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NZ Linux Community reject copyright law

New Zealand Linux Industry and Community reject guilt on accusation copyright laws Press release by LinuxChix NZ, Waikato Linux Users' Group and Wellington Linux Users' Group 11-March-2009

A new threat has emerged against Linux and other Open Source Software: New Zealand's new, ill-conceived copyright laws that pave the way for users to be disconnected on accusation of copyright infringement.

Copyright threats against Linux are nothing new. In 2003 The SCO Group, a commercial entity from the USA, falsely claimed copyright on parts of the Linux operating system. It took a long time, over four years for these claims to be declared as false by the courts and thrown out. Even though SCO Group's copyright claims were found baseless, the drawn-out legal process was prohibitively expensive and held the potential to severely damage the future of Linux.

Many New Zealand businesses and community groups fear the threat of false copyright accusations against Linux could result in internet disconnection and website takedowns without due process. There is no requirement under the new law to prove the accusations, nor are there any sanctions against those who make false ones.

Already, the country's third largest ISP, TelstraClear, has stated it will take down sites accused of hosting copyright infringing material without investigation or verification of the claims.

Failure to act promptly could costs ISPs dearly. The NZ Ministry of Economic Development has advised that: "The ISP is required to consider the notice of infringement and as soon as possible after receiving the notice either delete the allegedly infringing material or prevent access to it. If the ISP fails to take prompt action after receiving the notice, it could be liable for copyright infringement even if it was not directly responsible for the posting of the infringing material on the website."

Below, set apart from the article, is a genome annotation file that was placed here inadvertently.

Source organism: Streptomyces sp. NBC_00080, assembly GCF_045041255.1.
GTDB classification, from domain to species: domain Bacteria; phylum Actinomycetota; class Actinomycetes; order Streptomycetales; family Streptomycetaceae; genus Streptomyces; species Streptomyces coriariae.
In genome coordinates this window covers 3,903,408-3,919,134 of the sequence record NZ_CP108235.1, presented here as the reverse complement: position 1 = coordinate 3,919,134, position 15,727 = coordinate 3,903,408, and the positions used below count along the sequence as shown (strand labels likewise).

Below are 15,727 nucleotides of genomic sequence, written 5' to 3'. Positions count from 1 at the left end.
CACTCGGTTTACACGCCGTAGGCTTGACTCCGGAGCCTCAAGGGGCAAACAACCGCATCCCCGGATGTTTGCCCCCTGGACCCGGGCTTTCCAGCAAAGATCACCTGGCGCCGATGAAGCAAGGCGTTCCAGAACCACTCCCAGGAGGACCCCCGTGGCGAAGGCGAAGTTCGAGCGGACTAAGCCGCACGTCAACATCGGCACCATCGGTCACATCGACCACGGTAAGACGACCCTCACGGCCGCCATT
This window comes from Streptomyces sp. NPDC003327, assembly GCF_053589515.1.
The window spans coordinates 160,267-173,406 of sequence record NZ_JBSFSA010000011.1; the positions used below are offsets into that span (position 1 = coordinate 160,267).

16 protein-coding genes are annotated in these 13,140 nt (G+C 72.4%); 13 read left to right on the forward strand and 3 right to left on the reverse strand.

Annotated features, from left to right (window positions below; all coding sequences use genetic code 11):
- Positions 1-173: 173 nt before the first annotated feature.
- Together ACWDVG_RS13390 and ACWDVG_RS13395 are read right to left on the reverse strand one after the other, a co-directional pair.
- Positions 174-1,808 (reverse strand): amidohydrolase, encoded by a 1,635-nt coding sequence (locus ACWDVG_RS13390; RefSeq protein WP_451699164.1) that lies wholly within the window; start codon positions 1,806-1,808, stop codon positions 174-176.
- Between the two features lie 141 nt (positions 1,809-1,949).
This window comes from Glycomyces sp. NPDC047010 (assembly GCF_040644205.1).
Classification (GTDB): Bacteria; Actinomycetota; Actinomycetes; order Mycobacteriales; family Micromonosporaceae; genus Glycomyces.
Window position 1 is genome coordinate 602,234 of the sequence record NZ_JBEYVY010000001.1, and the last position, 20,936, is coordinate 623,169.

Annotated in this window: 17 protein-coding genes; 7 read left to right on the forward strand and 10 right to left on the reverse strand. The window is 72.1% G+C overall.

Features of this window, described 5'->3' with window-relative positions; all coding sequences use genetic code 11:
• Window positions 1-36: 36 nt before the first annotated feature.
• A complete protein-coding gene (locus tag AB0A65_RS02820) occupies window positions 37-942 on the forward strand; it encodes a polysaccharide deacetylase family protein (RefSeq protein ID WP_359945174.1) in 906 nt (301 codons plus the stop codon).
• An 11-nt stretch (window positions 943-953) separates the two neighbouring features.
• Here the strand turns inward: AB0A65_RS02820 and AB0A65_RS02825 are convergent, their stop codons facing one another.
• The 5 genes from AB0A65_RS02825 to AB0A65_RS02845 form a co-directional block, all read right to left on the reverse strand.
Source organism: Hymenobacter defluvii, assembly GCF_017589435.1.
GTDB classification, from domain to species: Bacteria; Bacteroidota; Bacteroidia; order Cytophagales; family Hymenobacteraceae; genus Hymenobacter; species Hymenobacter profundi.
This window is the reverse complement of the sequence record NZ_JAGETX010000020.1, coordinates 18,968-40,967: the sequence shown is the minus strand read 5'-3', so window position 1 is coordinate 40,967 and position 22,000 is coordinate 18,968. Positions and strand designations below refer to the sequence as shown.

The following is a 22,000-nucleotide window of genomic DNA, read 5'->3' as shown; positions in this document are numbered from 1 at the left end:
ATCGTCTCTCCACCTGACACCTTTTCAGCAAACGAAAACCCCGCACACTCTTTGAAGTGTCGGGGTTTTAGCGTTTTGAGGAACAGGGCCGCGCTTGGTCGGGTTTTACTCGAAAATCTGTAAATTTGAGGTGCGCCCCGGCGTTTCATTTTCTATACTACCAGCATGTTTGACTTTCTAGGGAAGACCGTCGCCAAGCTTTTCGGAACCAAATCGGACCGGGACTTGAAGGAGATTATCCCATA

This is the "guilt upon accusation" principle that is now being ensconced in law - it is unfair, unreasonable and goes against the grain of centuries of legal practice.

Current negotiations between Telecommunications Forum and a small group of media rights holders addresses only section 92A, and seeks to create code of practise that is voluntary. This code does not have the power to override the law. There seems to be no protection against false accusations causing disconnection and website take downs without due process.

Linux is crucial to New Zealand business, education, academia and immensely popular with hobbyists. New Zealand's new copyright law threatens the existence of Linux in this country. The new law must be repealed or rewritten to allow for due process in the name of fairness.

Wellington Linux Users' Group Waikato Linux Users' Group LinuxChix NZ

Background: Linux forms the base of many Open Source Operating Systems since the early 90s. It powers more than half of the world's web sites and is used in over a quarter of the embedded devices market. Nine out of ten of the world's top 500 supercomputers run Linux, which is making serious inroads the desktop market dominated by Microsoft and Apple currently.

ENDS

© Scoop Media

 
 
 
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